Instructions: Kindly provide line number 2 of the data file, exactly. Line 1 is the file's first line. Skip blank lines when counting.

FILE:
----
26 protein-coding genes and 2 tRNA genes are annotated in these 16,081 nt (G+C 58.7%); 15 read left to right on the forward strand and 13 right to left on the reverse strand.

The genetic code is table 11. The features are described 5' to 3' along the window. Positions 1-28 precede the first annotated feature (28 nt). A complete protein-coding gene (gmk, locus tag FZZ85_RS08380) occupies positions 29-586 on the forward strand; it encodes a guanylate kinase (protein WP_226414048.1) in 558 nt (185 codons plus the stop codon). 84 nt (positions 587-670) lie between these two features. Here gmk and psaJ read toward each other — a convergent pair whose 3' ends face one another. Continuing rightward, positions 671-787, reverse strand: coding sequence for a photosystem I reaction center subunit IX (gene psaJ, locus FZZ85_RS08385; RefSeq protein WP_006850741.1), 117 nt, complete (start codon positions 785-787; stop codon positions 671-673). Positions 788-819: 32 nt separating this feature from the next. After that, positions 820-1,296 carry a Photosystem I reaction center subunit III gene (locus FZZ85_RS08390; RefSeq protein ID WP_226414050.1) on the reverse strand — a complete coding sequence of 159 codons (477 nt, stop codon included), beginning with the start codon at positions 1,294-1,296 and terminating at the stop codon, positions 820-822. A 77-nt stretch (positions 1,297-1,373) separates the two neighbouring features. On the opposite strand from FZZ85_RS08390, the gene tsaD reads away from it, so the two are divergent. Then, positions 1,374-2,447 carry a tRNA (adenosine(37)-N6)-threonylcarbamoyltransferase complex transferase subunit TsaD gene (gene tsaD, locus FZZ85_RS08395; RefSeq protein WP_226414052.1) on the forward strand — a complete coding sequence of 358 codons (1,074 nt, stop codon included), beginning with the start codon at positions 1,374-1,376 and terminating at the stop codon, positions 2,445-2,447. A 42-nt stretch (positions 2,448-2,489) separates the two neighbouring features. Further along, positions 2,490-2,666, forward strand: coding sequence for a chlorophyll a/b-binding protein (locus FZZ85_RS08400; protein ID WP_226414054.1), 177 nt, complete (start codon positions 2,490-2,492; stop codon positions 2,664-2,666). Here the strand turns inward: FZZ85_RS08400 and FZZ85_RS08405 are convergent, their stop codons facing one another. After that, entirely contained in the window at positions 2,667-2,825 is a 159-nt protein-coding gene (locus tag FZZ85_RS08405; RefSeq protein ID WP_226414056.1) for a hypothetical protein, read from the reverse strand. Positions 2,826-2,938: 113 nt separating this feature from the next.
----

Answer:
The genetic code is table 11. The features are described 5' to 3' along the window. Positions 1-28 precede the first annotated feature (28 nt). A complete protein-coding gene (gmk, locus tag FZZ85_RS08380) occupies positions 29-586 on the forward strand; it encodes a guanylate kinase (protein WP_226414048.1) in 558 nt (185 codons plus the stop codon). 84 nt (positions 587-670) lie between these two features. Here gmk and psaJ read toward each other — a convergent pair whose 3' ends face one another. Continuing rightward, positions 671-787, reverse strand: coding sequence for a photosystem I reaction center subunit IX (gene psaJ, locus FZZ85_RS08385; RefSeq protein WP_006850741.1), 117 nt, complete (start codon positions 785-787; stop codon positions 671-673). Positions 788-819: 32 nt separating this feature from the next. After that, positions 820-1,296 carry a Photosystem I reaction center subunit III gene (locus FZZ85_RS08390; RefSeq protein ID WP_226414050.1) on the reverse strand — a complete coding sequence of 159 codons (477 nt, stop codon included), beginning with the start codon at positions 1,294-1,296 and terminating at the stop codon, positions 820-822. A 77-nt stretch (positions 1,297-1,373) separates the two neighbouring features. On the opposite strand from FZZ85_RS08390, the gene tsaD reads away from it, so the two are divergent. Then, positions 1,374-2,447 carry a tRNA (adenosine(37)-N6)-threonylcarbamoyltransferase complex transferase subunit TsaD gene (gene tsaD, locus FZZ85_RS08395; RefSeq protein WP_226414052.1) on the forward strand — a complete coding sequence of 358 codons (1,074 nt, stop codon included), beginning with the start codon at positions 1,374-1,376 and terminating at the stop codon, positions 2,445-2,447. A 42-nt stretch (positions 2,448-2,489) separates the two neighbouring features. Further along, positions 2,490-2,666, forward strand: coding sequence for a chlorophyll a/b-binding protein (locus FZZ85_RS08400; protein ID WP_226414054.1), 177 nt, complete (start codon positions 2,490-2,492; stop codon positions 2,664-2,666). Here the strand turns inward: FZZ85_RS08400 and FZZ85_RS08405 are convergent, their stop codons facing one another. After that, entirely contained in the window at positions 2,667-2,825 is a 159-nt protein-coding gene (locus tag FZZ85_RS08405; RefSeq protein ID WP_226414056.1) for a hypothetical protein, read from the reverse strand. Positions 2,826-2,938: 113 nt separating this feature from the next.